Companies who have taken advantage of HMRC’s Business Payments Support Service during the recession, which allowed them to defer tax payments in order to stave off insolvency, had better be in much better shape in 2010.
Sorry to put a dampener on peoples’ Christmas spirits, but I suspect the tradtional increase in insolvencies seen coming out of a recession will be exacerbated in 2010 when the Taxman comes a calling looking for repayment of deferred tax. Some companies who are still suffering in the economic downturn may not be able to afford the bill.
During the recession, the HMRC agreed deferred payments with over 200, 000 companies. But this empathy with cash strapped organisations can’t continue forever, particularly with the government having such a big hole in its coffers. The other thing we should not overlook is that the Taxman is on record as the biggest Petitioner for Winding Up companies in the Courts (for non payment of tax debts.)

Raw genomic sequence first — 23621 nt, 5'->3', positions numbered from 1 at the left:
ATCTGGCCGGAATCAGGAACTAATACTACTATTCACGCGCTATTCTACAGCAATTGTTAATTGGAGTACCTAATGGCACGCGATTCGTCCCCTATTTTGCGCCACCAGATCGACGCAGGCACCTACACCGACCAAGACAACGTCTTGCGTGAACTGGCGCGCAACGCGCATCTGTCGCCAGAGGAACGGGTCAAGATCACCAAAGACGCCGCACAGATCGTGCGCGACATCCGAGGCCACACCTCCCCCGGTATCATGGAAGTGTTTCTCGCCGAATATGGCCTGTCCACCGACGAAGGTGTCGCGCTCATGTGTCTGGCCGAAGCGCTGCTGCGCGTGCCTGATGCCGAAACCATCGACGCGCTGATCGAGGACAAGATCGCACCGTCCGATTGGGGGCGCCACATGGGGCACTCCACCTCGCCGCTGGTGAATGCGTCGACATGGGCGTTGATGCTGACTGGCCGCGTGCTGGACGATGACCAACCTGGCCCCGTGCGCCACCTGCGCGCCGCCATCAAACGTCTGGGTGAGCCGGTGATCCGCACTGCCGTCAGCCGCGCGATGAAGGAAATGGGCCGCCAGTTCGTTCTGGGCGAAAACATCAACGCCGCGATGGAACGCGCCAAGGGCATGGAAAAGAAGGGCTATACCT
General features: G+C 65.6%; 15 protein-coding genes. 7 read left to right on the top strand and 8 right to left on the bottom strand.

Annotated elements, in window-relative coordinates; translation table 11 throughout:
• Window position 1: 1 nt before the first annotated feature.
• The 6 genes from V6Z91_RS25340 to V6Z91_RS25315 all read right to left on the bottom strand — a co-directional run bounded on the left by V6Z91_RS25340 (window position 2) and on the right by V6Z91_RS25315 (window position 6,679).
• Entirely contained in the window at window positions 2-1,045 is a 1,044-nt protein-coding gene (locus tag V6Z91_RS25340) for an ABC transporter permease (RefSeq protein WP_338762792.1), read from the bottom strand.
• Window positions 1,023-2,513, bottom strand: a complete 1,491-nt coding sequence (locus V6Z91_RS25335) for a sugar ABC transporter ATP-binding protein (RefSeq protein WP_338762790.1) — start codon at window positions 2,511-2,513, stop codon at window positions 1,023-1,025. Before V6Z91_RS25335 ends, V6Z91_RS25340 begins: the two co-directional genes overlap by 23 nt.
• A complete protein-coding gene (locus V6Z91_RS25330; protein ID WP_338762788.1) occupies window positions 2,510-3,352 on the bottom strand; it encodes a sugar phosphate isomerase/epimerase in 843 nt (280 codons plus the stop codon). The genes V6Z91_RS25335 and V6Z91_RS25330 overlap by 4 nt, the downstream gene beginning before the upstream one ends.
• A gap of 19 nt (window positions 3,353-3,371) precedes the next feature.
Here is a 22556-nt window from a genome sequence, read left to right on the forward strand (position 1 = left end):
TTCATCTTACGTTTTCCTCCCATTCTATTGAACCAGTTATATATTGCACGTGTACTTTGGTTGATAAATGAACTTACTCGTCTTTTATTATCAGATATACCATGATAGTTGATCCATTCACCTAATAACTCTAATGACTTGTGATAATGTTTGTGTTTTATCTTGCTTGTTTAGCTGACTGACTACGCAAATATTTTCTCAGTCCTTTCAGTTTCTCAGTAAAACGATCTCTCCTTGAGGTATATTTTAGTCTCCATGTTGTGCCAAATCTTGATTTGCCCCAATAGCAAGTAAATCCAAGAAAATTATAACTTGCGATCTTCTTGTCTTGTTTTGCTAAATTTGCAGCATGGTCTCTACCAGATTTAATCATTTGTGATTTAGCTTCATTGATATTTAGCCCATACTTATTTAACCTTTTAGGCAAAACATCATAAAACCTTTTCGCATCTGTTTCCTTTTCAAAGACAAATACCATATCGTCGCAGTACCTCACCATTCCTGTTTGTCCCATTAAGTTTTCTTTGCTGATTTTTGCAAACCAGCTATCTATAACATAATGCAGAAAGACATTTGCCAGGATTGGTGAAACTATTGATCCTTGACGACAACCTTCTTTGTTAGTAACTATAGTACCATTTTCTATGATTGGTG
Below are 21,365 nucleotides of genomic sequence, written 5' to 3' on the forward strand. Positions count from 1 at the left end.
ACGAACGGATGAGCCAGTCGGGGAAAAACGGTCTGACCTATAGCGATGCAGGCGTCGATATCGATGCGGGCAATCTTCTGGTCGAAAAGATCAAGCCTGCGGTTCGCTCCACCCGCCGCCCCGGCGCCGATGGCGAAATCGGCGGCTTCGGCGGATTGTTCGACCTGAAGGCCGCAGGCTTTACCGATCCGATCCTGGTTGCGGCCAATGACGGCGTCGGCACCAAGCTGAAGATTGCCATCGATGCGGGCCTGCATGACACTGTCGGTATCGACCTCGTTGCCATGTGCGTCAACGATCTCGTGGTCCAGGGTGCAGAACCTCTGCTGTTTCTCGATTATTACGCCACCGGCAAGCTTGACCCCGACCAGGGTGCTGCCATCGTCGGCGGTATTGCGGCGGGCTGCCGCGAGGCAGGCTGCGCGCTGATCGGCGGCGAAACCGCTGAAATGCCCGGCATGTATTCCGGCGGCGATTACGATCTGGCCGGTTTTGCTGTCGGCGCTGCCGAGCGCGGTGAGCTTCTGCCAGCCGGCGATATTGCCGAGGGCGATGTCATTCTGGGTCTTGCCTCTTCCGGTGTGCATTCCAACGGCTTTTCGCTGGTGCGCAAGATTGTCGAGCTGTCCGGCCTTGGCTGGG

I reckon therefore that all the signs point to the HMRC taking a firmer line in collecting what is owed to them in 2010, and those companies still left struggling to make ends meet after 2 years of economic downturn are likely to perish.
For many, the HMRC’s deferred tax scheme has been a real life saver- for others I fear, it has simply delayed an inevitable demise.
The second largest improvement in ‘significant’ levels of financial distress since the EU Referendum was in professional services, found research from Begbies Traynor
Steve Absolom and Will Wright from KPMG Restructuring have been appointed joint administrators to City Motor Holdings and associated companies
Partners from Johnston Carmichael have been appointed as joint administrators to Axon Well Interventions Products UK
Begbies Traynor have been appointed administrators of William Anelay Ltd, York, one of Britain’s longest-established construction and heritage restoration companies